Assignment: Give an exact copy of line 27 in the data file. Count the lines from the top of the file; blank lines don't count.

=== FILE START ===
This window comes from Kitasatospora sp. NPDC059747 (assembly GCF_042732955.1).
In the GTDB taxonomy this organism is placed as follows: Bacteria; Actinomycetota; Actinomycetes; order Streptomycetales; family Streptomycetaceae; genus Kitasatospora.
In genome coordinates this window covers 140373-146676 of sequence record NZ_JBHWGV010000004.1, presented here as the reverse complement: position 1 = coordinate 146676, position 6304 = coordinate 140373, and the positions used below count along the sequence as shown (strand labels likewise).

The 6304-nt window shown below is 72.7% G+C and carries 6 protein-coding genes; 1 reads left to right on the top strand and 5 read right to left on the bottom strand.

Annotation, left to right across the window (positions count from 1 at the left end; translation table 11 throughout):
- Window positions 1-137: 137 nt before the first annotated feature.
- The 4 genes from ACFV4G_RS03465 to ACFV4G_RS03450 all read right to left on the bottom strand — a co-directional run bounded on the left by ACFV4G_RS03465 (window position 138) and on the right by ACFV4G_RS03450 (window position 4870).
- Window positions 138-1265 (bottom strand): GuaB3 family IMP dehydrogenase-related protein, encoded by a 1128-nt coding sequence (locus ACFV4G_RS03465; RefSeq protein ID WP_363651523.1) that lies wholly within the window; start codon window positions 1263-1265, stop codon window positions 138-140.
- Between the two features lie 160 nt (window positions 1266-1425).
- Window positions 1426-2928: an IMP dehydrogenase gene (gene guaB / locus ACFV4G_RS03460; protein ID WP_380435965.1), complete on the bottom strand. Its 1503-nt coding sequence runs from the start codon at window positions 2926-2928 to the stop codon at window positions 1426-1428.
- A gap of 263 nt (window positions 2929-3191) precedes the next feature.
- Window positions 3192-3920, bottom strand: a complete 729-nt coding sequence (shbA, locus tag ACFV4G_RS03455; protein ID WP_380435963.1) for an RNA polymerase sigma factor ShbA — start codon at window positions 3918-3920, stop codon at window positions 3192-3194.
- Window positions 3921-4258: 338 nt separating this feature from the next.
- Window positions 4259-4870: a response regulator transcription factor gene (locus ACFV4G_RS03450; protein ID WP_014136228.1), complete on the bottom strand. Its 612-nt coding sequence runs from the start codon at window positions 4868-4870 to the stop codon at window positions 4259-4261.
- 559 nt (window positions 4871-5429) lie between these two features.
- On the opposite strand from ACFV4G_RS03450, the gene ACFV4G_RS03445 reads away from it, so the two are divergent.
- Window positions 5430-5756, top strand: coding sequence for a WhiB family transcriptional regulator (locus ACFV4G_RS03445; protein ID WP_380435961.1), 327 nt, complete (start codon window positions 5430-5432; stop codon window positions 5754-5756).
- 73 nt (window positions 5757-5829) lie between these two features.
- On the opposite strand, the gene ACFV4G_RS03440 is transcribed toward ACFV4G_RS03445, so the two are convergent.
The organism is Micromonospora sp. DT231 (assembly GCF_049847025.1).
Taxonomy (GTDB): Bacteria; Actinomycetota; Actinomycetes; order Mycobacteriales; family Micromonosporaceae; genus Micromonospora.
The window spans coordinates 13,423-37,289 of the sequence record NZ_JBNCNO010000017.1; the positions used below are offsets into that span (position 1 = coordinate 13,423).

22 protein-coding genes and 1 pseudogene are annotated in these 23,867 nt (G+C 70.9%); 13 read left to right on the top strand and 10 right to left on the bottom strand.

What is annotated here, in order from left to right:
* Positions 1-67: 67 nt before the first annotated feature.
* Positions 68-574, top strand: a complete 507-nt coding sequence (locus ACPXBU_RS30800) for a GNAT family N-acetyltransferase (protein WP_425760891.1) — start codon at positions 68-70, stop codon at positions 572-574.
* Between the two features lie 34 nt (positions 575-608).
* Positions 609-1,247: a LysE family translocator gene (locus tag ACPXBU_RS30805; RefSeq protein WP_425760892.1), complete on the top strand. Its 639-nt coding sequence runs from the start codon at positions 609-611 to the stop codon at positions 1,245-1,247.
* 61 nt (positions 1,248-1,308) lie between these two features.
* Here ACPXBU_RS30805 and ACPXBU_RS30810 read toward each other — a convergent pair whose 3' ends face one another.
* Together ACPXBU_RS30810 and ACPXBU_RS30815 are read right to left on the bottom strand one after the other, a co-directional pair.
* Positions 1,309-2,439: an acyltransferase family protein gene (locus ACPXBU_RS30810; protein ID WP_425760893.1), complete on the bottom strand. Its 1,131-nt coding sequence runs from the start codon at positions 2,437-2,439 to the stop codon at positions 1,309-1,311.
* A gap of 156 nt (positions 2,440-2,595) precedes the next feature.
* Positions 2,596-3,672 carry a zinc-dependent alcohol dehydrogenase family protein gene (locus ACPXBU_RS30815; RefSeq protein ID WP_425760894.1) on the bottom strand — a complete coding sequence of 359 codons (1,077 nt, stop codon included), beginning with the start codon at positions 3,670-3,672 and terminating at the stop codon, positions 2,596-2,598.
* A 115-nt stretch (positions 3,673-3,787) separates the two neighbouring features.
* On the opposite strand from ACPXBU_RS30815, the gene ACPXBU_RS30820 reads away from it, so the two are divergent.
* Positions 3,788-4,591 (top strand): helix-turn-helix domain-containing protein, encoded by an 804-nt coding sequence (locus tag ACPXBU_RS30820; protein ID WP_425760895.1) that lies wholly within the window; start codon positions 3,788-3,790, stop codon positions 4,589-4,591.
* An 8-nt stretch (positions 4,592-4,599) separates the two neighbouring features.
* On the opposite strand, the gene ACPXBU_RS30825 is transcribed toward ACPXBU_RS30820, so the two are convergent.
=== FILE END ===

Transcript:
* Between the two features lie 34 nt (positions 575-608).